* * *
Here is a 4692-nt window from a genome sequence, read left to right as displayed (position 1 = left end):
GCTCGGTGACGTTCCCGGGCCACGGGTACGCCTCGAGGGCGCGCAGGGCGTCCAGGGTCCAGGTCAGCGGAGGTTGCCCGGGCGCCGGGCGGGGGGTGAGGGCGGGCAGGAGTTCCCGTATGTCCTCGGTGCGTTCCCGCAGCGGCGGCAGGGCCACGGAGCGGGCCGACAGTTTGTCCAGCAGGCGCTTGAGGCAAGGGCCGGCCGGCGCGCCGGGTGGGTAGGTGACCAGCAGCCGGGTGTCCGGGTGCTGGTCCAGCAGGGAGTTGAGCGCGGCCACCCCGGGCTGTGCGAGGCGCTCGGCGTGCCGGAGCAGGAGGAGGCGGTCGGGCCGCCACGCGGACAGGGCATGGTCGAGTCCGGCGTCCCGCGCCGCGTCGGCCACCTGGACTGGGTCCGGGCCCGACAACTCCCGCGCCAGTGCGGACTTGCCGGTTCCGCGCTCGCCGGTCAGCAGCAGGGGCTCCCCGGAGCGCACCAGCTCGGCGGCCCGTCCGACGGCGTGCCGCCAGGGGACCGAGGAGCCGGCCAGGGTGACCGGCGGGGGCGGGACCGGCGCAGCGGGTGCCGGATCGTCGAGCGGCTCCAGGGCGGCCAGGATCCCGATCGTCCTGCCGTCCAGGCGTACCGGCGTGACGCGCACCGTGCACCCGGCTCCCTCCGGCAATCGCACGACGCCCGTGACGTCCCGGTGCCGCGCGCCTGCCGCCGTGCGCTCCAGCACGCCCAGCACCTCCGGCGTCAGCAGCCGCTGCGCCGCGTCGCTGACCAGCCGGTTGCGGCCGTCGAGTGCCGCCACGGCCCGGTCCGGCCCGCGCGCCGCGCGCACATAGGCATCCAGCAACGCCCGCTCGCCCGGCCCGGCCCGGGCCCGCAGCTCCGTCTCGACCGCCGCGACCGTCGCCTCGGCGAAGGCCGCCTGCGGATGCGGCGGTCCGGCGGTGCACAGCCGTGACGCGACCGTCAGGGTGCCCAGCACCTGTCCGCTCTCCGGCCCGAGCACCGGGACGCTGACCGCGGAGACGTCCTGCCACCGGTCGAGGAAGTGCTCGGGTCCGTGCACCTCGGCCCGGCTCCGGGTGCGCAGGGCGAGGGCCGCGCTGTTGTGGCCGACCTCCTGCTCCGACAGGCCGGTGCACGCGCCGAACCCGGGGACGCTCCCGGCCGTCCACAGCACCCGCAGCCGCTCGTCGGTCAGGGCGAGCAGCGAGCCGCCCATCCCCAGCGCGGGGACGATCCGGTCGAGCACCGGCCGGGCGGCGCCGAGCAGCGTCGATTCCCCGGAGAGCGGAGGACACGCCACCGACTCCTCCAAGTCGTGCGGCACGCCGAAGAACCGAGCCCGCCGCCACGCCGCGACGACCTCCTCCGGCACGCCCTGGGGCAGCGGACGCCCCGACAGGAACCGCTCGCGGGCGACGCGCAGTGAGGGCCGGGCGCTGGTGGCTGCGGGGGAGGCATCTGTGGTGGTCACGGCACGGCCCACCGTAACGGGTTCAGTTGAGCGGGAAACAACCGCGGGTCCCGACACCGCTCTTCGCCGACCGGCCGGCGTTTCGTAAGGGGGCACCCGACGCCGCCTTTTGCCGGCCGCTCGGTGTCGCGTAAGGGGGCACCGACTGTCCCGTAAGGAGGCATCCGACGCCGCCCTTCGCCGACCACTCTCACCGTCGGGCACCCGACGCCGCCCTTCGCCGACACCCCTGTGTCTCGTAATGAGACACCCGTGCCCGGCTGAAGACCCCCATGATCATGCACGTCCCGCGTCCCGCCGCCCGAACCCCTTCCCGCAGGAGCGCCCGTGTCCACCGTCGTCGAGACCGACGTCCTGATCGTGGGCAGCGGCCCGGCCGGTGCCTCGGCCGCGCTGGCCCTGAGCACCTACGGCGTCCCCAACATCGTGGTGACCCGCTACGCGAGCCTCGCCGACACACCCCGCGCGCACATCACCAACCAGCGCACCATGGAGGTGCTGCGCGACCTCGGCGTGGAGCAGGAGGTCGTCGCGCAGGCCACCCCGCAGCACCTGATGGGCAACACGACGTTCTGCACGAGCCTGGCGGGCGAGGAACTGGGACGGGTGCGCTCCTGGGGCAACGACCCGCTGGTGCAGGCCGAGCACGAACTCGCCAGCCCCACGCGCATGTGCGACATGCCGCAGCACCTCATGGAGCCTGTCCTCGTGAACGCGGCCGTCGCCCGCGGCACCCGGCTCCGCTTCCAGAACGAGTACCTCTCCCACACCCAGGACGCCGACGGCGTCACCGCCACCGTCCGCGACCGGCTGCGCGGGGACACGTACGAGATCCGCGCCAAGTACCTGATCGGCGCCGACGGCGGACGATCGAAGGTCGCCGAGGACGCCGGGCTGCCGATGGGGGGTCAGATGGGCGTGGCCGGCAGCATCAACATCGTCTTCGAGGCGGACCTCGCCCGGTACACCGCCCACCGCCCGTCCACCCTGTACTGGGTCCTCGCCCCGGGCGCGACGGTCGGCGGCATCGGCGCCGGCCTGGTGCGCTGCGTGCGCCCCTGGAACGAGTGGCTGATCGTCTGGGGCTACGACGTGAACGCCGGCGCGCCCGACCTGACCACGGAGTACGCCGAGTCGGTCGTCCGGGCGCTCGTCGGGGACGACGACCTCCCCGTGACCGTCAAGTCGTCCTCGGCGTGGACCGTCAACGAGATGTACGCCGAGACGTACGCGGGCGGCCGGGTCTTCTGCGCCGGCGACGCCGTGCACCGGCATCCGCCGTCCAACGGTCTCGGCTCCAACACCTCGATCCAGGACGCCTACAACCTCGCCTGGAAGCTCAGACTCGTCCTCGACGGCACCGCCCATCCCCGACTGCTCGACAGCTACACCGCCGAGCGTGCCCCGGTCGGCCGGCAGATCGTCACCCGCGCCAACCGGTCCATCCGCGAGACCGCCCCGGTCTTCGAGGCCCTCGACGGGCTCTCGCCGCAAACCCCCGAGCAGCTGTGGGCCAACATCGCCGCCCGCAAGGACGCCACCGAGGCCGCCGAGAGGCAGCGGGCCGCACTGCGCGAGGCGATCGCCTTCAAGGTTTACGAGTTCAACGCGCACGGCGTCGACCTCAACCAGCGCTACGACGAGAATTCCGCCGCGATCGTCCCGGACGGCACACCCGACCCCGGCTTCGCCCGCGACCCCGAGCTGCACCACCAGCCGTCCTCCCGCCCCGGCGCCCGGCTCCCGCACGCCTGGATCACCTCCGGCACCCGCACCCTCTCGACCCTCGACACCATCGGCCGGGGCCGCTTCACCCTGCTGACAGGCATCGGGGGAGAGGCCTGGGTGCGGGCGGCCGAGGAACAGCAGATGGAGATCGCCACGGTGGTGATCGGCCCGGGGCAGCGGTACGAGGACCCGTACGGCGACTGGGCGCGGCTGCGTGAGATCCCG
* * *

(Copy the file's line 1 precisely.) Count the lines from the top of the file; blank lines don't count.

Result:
Here is a 4692-nt window from a genome sequence, read left to right as displayed (position 1 = left end):